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Saturday, December 31, 2011

What I'm Reading: The Leftovers

In my review of In the Garden of Beasts I mentioned how I love Larson and expect good things from him, so as a result, this book did not surprise me.

To show the other side of the same coin, I present The Leftovers.  I also love Tom Perrotta (use this link to see), so here I was also expecting to enjoy his newest novel The Leftovers.  Like the Larson book, this novel is also on most of the year end Best lists.  So, I expected to enjoy this book greatly.  What I did not expect was to be blown away by this novel.  It also didn't hurt that he returned to setting his books in New Jersey again.  (Click here for more on that)

Perrotta is THE expert at the 21st Century suburban novel.  I have been a suburban girl my entire life (save 2 years in Chicago proper) and am drawn to novels which contemplate the late 20th Century into the 21st Century rise of the burbs.  Each Perrotta novel has a different storyline angle but all of them boil down to him analyzing life in suburbia.

Here his lens has a slightly different focus than previosuly.  We are in a world 3 years after some sort of rapture like event where a significant percentage of the population disappeared into thin air.  We see this changed world where people are still actively healing through a few different points of view.  We have Kevin the town mayor, his wife, who has left the family for a rapture obsessed cult who all wear white and took a vow of silence, his daughter Julie who is experimenting with being a bad girl, their son, who has left college to join another cult, and Nora, a woman in town who lost her husband and both kids to the rapture like event.

The book has nothing to do with the calamitous event and everything to do with how the main characters deal with the after effects of it.  Each character has a different reaction to the event and each reaction is understandable given the magnitude of what happened.

What makes The Leftovers different from the other literary post-apocalyptic novels that have become so popular this past year is that the world for those left behind is not apacalyptic in any way.  Only people are missing.  In fact, three years after the fact, everything has pretty much gone back to complete normalcy.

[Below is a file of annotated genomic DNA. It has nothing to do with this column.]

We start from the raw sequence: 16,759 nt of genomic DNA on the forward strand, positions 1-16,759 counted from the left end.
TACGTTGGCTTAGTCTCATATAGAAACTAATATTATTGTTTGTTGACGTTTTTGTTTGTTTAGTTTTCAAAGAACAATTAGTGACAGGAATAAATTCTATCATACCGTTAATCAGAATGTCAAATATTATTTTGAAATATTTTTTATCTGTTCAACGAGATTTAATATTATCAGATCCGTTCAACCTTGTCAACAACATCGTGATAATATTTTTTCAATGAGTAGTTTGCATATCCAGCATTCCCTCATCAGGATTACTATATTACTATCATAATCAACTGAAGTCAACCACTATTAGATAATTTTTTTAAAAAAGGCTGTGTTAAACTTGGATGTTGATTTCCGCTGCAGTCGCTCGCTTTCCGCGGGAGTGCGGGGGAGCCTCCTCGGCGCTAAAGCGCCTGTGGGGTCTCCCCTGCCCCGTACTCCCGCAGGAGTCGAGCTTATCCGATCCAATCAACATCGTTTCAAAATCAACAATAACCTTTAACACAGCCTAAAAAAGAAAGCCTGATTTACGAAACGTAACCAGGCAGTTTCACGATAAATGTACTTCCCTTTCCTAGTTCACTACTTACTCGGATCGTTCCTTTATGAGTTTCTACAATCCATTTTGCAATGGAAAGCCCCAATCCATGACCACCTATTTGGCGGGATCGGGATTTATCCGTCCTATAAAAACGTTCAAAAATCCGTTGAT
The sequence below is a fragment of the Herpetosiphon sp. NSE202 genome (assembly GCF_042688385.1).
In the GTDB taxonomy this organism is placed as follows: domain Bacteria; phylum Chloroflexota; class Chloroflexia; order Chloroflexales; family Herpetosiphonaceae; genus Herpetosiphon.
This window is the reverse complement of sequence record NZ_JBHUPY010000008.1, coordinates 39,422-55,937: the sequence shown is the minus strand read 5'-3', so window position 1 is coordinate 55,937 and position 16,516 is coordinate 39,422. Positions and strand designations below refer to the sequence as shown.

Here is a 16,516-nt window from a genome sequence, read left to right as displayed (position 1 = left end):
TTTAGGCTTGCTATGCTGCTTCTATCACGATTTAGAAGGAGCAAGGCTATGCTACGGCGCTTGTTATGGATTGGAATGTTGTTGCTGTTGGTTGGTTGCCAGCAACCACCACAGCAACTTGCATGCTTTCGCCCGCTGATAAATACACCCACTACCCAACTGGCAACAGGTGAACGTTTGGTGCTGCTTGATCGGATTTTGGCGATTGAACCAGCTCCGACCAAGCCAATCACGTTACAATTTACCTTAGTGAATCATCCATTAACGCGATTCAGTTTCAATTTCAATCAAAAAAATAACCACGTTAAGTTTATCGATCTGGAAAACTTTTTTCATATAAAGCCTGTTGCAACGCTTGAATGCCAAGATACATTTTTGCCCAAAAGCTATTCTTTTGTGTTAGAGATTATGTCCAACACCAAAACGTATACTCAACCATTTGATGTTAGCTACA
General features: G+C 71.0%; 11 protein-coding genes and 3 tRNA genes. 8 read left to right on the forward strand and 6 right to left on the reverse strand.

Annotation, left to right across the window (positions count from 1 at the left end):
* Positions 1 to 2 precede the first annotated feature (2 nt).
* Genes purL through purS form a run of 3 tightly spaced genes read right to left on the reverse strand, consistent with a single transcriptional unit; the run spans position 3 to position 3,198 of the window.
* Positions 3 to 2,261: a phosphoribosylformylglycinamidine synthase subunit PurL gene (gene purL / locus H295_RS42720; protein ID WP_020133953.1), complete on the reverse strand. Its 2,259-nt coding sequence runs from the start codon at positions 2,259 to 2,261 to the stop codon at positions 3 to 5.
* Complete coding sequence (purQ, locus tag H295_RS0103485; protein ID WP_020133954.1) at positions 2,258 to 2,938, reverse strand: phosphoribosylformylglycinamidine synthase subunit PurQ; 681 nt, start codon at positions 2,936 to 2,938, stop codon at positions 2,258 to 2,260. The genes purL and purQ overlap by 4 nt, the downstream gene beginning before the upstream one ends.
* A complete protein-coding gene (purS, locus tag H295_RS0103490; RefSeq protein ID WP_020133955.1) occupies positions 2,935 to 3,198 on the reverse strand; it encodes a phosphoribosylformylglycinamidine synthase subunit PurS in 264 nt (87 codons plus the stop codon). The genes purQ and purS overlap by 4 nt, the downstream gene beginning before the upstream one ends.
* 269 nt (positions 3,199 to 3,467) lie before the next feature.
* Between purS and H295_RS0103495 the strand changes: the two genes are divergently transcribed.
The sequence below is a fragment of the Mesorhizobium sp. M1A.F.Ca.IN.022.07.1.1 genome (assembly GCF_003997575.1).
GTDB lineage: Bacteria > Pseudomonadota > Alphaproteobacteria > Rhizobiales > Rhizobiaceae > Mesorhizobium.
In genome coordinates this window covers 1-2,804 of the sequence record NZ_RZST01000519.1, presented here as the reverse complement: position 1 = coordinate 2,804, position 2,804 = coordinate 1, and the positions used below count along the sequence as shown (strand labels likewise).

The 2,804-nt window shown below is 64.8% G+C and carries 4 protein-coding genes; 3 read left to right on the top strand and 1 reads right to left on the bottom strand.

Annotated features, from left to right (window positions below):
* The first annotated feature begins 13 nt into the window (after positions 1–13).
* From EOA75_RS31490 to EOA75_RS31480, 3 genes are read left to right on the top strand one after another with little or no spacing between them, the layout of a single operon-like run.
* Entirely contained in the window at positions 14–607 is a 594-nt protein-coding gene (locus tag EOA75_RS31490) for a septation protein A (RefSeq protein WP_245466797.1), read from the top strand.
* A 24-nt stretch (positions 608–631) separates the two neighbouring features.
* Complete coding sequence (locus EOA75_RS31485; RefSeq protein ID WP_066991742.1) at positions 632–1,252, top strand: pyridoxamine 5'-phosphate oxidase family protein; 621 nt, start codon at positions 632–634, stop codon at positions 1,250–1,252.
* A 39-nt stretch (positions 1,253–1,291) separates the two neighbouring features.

You read The Leftovers if you want to take a long hard look at your own comfortable suburban existence and think about what truly makes you happy.  That is what all 5 of the main characters are forced to do by circumstance.  And they each find a different path to follow.  It is as if they are all in a form of mourning (some mourning the loss of a person or people, others the world as they knew it, and others going through adolescent growing pains in a changed world), and the time we are with them in the story they all hit bottom and begin the long climb back up.  Just like real life, some have made better choices than others; and therefore, some will be happier than others. But, all have to find their own way.

As usual, Perrotta's prose is smooth and realistic, but insightful in a way that makes you want to stop an ponder his characters' motivations.  His descriptions of suburban American life are also spot on, but not in a completely negative way.  Perrotta has a love for the suburbs that writers in previous generations did not.  He appreciates what that life has to offer, but he is also reminding his readers that just because you think you are happy and successful, you may not truly be.  You have to be happy with yourself and your life choices, not just with the stuff you have or the appearances you keep up.

The pacing here is surprisingly brisk for literary fiction.  The first third is more methodical as we meet the characters and enter their points of view, but after that it steadily gains speed like a truck going downhill.  Also I should point out that the ending is very open, but each character does make a big decision about where the next stage of their life should take them. There is no way you can agree with all of them, but they all make sense for each character.

The Leftovers is a thought provoking literary novel disguised as a genre departure. You could read it on the surface as a story of life after this event, or you can read it as a warning to yourself to find what truly makes you happy before it is too late.

Three Words That Describe This Book: multiple points of view, thought provoking, calamitous event

Readalikes:  This may strike you as odd, but when reading The Leftovers I could not stop thinking about how similar it was to The Lovely Bones by Alice Sebold.  Both novels begin with a horrible event in which loved ones are lost, but then neither book continues to be about that event.  Both continue to be about those who are left on earth and how they each deal with their grief.

I read The Radleys by Matt Haig this past year also and it is very similar to The Leftovers.  Click here for more.

Jonathan Tropper is also a good readalike for Perrotta. This is Where I Leave You deals with one man's struggle to come to terms with a few different personal catastrophes.  Like Perrotta, Tropper has a sharp eye for detail and criticism but also a good sense of humor.

If you wanted more of the science fiction aspect than The Leftovers gave you, but you still want the literary elements, try Margaret Atwood's Oryx and Crake or The Year of the Flood.  The novels are loosely connected.

And that is it for the books I finished in 2011.  Next up, my Best of the Year List...

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